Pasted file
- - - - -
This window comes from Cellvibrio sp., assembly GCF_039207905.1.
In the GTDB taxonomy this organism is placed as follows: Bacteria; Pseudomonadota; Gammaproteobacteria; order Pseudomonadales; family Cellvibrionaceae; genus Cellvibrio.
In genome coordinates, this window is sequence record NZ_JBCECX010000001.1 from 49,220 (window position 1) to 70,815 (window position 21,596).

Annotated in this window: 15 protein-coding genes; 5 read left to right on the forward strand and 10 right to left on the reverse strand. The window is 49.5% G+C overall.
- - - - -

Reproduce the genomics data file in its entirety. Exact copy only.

This window comes from Cellvibrio sp., assembly GCF_039207905.1.
In the GTDB taxonomy this organism is placed as follows: Bacteria; Pseudomonadota; Gammaproteobacteria; order Pseudomonadales; family Cellvibrionaceae; genus Cellvibrio.
In genome coordinates, this window is sequence record NZ_JBCECX010000001.1 from 49,220 (window position 1) to 70,815 (window position 21,596).

Annotated in this window: 15 protein-coding genes; 5 read left to right on the forward strand and 10 right to left on the reverse strand. The window is 49.5% G+C overall.